One minute read. Written by Nayantara Singh – a grade 5 student.
His name was Laurence Tesler and he was a famous computer scientist. Among all his inventions, his creation of the ‘cut-copy-and-paste’ computer command is the most well-known.
When Lawrence thought of this idea, he was working at the at Xerox Corporation Palo Alto Research Centre (PARC).In 1974, Lawrence and a few colleagues started working on this command.
This command was popularized a lot by the company Apple (that makes iPhones today, but back then made computers). Two of Apple’s computers, called Lisa and Macintosh, started to use this command. Apple used this command as a new feature in keyboards, with X, C and V for cut, copy and paste – and that’s what made it famous.
Who was Laurence Tesler?
So, let me tell you a little about Laurence Tesler’s life – he was really bright and you should know about him.
He was born on April 24, 1945 to Isidore and Muriel. He spent his childhood in Bronx (which is in New York, America) and graduated from Bronx High School of Science in 1961. A bright student, Lawrence taught himself programming before college.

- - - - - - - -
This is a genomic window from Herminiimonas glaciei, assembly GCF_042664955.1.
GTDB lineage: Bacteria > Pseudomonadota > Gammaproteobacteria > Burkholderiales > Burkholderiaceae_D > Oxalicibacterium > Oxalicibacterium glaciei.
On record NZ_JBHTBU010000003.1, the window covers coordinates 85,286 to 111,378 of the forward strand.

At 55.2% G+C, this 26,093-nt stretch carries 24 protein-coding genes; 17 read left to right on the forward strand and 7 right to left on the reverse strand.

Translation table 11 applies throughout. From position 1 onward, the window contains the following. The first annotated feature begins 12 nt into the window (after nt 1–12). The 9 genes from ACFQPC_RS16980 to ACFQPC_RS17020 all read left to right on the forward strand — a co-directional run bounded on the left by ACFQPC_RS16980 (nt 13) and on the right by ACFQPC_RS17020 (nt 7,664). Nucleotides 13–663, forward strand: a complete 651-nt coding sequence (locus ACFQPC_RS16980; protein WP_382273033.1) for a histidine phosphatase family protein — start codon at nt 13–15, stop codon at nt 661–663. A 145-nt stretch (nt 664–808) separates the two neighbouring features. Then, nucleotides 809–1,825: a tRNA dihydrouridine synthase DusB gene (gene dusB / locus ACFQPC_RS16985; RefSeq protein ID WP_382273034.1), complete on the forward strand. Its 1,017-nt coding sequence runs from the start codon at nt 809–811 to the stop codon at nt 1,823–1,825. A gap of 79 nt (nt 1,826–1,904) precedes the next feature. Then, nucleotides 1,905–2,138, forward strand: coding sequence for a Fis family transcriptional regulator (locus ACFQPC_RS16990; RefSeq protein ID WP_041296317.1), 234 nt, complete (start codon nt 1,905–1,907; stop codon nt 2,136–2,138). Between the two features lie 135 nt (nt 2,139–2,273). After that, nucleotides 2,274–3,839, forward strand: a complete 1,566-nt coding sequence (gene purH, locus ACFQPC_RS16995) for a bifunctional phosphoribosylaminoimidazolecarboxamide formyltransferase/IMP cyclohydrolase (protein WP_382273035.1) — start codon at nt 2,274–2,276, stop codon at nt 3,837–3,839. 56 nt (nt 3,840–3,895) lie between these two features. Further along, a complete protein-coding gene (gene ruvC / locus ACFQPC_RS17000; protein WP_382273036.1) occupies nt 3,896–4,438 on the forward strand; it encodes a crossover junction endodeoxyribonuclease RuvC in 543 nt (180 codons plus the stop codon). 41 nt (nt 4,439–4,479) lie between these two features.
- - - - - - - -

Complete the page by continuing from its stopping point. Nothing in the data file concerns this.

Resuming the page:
He then went to Stanford University where he studied computer science, and graduated in 1965 with a degree in Mathematics (Stanford is one of the world’s best universities). You will be surprised to know, that Lawrence was just sixteen years old when he went to Stanford. During college, he did a few programming jobs on the side. He also worked at Stanford Artificial Intelligence Laboratory (SAIL) in the late 1960’s.
In 1973, Lawrence joined Xerox Corporation Palo Alto Research Centre (PARC), where he eventually invented the cut, copy and paste command. Afterwards, Lawrence worked for a few companies in Silicon Valley, including apple, under Steve Jobs!
Unfortunately, Lawrence Tesler passed away on February 16th, 2020, at the age of 74. He died on Sunday at his home in Portola Valley, Calif. We do not know the cause, but his wife said he has been suffering from effects of a bicycle accident that happened earlier.
So, the next time you use this command, think of the person who invented it and made our life easier!